Hyperfine Interactions

, Volume 158, Issue 1–4, pp 117–124

Mössbauer In Situ Studies of the Surface of Mars

Article

Abstract

For the first time in history, a Mössbauer spectrometer was placed on the surface of another planet. Our miniaturized Mössbauer spectrometer MIMOS II [1, 2, 3, 4] (Figure 2) is part of the instrument payload of NASA’s twin Mars Exploration Rovers (MER) “Spirit” and “Opportunity” (see Figure 1), which in January 2004 successfully landed at the Gusev crater and the Meridiani Planum landing sites, respectively. MIMOS II determines the Fe-bearing mineralogy of Martian soils and rocks at the Rovers’ respective landing sites [5]. The main goals of this planetary twin mission are to: (1) identify hydrologic, hydrothermal, and other processes that have operated and affected materials at the landing sites; (2) identify and investigate the rocks and soils at both landing sites, as there is a possible chance that they may preserve evidence of ancient environmental conditions and possible prebiotic or biotic activities. With MIMOS II, besides other minerals the Fe silicate olivine has been identified in both soil and rocks at both landing sites. At the Meridiani site the Fe sulfate jarosite has been identified by MIMOS II which is definitive mineralogical proof of the presence of water at this site in the past.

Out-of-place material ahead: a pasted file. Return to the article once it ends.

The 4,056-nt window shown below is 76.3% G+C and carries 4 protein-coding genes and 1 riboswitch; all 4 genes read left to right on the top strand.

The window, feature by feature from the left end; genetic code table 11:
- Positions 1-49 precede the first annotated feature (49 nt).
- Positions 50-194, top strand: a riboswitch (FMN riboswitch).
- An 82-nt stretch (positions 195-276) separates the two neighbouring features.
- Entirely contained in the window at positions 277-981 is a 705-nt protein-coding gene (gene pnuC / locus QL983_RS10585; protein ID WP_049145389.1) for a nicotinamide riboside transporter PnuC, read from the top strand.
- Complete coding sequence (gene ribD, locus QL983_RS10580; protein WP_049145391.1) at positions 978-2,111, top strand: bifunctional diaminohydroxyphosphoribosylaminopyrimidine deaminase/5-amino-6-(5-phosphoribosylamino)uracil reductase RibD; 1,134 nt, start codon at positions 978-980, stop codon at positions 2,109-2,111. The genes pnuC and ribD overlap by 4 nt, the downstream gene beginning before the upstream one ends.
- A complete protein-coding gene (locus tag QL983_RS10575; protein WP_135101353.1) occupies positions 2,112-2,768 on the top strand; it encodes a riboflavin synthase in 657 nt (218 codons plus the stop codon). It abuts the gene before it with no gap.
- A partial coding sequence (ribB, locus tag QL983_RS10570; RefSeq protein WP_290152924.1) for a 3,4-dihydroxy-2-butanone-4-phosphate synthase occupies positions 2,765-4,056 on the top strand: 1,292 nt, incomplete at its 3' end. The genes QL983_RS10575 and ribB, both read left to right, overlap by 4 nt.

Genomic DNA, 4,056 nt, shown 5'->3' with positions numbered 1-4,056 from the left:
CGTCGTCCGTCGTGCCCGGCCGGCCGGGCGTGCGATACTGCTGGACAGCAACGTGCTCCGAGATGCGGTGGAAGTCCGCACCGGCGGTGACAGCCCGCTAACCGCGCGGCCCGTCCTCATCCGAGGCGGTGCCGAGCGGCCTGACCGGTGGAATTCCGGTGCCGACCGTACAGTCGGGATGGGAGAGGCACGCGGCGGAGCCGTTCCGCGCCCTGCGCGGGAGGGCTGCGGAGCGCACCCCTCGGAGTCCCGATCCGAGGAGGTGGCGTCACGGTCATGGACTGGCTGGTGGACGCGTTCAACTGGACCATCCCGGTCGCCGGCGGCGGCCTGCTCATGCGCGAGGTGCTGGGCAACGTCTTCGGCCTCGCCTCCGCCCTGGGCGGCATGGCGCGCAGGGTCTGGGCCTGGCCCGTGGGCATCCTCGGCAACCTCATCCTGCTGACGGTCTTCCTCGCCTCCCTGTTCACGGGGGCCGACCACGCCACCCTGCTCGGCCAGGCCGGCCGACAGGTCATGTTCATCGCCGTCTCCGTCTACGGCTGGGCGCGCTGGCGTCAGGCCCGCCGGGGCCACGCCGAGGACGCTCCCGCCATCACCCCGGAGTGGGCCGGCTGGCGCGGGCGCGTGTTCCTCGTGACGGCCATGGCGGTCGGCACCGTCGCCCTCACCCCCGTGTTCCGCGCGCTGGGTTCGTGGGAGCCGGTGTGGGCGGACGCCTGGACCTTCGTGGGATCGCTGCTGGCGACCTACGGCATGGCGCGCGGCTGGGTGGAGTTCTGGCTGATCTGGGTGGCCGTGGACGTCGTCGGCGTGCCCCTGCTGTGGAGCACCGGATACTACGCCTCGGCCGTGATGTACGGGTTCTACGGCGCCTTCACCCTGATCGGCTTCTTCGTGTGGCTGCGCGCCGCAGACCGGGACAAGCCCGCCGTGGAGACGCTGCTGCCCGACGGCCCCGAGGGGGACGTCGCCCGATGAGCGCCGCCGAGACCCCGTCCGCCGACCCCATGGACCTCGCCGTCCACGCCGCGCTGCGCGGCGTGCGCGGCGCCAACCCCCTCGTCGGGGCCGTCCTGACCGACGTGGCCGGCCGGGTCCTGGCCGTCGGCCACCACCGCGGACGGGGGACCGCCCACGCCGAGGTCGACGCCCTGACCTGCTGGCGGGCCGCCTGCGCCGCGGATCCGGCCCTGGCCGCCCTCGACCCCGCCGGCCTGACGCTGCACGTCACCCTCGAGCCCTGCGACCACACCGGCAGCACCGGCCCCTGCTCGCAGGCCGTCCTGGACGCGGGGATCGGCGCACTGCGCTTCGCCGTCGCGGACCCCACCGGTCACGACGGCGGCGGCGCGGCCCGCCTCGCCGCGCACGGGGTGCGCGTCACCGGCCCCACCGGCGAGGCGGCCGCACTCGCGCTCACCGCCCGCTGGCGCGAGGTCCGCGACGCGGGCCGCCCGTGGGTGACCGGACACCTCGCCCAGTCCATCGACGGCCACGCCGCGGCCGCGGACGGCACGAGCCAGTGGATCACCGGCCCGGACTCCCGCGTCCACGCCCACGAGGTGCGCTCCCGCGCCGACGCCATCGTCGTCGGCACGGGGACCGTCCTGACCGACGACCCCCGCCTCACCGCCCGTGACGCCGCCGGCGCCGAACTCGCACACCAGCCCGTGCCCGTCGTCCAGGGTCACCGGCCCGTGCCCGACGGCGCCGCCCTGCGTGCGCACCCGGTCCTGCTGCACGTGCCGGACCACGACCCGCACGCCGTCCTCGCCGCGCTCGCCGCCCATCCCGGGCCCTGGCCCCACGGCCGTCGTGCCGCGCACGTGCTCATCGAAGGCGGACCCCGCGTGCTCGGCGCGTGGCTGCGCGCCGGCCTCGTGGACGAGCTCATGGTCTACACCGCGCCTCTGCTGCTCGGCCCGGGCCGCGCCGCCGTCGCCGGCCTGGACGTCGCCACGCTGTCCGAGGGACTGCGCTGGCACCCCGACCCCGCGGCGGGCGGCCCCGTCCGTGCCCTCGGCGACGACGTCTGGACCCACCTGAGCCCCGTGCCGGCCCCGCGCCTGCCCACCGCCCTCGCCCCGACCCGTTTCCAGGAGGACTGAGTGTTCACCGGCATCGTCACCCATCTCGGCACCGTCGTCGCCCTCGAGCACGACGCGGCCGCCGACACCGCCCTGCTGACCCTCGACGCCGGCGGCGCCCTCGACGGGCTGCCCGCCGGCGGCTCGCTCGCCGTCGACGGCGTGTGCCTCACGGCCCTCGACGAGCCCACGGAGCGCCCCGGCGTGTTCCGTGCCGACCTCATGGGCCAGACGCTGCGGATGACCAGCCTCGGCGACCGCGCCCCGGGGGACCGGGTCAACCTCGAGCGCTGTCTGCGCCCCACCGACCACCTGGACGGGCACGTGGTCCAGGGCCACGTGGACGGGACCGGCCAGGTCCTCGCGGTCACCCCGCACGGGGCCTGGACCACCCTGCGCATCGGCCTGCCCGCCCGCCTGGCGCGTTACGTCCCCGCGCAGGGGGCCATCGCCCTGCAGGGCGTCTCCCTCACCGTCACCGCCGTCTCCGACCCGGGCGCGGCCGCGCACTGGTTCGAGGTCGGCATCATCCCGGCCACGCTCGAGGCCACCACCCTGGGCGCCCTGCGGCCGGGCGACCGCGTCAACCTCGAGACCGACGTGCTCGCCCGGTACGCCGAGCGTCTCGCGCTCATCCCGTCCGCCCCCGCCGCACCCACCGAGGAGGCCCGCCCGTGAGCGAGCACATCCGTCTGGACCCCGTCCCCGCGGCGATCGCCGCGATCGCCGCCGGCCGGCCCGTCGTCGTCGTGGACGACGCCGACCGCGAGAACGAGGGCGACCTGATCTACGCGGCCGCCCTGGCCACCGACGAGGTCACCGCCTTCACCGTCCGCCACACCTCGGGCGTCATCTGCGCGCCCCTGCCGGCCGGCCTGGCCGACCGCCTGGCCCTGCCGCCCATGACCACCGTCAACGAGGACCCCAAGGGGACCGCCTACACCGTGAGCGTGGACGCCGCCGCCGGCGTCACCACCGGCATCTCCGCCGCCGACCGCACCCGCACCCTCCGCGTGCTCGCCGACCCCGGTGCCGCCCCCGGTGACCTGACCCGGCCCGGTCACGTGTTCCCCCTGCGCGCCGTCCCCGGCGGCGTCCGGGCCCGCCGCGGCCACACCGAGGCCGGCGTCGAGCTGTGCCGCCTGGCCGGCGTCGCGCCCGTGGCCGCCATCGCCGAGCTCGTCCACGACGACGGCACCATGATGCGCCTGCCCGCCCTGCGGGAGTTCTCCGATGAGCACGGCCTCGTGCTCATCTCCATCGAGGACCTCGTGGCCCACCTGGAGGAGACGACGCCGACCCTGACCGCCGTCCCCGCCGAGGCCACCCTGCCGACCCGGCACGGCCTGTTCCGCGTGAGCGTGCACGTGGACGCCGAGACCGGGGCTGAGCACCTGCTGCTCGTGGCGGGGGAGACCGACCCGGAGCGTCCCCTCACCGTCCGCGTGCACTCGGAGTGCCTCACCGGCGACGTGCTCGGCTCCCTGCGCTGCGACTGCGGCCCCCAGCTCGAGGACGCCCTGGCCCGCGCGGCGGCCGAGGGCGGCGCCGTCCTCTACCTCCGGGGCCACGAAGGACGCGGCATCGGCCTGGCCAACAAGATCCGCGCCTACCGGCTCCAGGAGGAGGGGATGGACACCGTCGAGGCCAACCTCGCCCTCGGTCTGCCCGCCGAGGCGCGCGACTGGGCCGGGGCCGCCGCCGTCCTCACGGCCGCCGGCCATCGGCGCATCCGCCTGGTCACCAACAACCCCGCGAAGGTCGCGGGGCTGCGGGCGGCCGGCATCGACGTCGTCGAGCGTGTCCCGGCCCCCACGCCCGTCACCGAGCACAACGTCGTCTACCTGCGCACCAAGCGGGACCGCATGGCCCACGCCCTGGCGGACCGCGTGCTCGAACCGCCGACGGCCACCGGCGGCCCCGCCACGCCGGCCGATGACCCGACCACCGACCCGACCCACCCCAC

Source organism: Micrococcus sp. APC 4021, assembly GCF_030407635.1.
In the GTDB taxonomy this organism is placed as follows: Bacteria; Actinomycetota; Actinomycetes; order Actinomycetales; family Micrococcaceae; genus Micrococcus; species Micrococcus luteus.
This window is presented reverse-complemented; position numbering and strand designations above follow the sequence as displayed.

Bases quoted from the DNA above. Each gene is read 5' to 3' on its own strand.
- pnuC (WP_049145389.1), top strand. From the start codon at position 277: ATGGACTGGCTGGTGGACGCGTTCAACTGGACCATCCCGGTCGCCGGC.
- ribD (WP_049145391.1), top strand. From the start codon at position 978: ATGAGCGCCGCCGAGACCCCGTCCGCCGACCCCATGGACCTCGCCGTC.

Key Words

Hematite Jarosite Mars miniaturised Mössbauer spectrometer Mössbauer effect instrumentation 

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Copyright information

© Springer Science+Business Media, Inc. 2005

Authors and Affiliations

  1. 1.Inst. Anorganische & Analytische ChemieJohannes Gutenberg UniversitätMainzGermany

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